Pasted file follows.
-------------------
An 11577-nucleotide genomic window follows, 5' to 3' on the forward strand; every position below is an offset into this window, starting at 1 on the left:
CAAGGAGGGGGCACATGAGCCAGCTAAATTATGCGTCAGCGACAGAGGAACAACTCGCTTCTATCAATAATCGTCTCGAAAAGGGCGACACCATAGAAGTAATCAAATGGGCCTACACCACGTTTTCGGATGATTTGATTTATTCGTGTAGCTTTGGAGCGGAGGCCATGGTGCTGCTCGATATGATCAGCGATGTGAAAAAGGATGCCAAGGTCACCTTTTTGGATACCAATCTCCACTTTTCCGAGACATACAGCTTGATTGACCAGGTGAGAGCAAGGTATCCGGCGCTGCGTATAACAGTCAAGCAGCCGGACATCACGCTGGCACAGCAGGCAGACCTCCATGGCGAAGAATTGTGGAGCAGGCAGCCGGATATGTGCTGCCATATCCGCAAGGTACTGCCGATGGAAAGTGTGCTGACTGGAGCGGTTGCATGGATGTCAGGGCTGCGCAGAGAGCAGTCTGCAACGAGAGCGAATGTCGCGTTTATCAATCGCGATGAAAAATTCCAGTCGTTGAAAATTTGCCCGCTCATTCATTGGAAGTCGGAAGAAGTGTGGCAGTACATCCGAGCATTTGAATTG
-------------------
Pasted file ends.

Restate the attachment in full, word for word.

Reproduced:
An 11577-nucleotide genomic window follows, 5' to 3' on the forward strand; every position below is an offset into this window, starting at 1 on the left:
CAAGGAGGGGGCACATGAGCCAGCTAAATTATGCGTCAGCGACAGAGGAACAACTCGCTTCTATCAATAATCGTCTCGAAAAGGGCGACACCATAGAAGTAATCAAATGGGCCTACACCACGTTTTCGGATGATTTGATTTATTCGTGTAGCTTTGGAGCGGAGGCCATGGTGCTGCTCGATATGATCAGCGATGTGAAAAAGGATGCCAAGGTCACCTTTTTGGATACCAATCTCCACTTTTCCGAGACATACAGCTTGATTGACCAGGTGAGAGCAAGGTATCCGGCGCTGCGTATAACAGTCAAGCAGCCGGACATCACGCTGGCACAGCAGGCAGACCTCCATGGCGAAGAATTGTGGAGCAGGCAGCCGGATATGTGCTGCCATATCCGCAAGGTACTGCCGATGGAAAGTGTGCTGACTGGAGCGGTTGCATGGATGTCAGGGCTGCGCAGAGAGCAGTCTGCAACGAGAGCGAATGTCGCGTTTATCAATCGCGATGAAAAATTCCAGTCGTTGAAAATTTGCCCGCTCATTCATTGGAAGTCGGAAGAAGTGTGGCAGTACATCCGAGCATTTGAATTG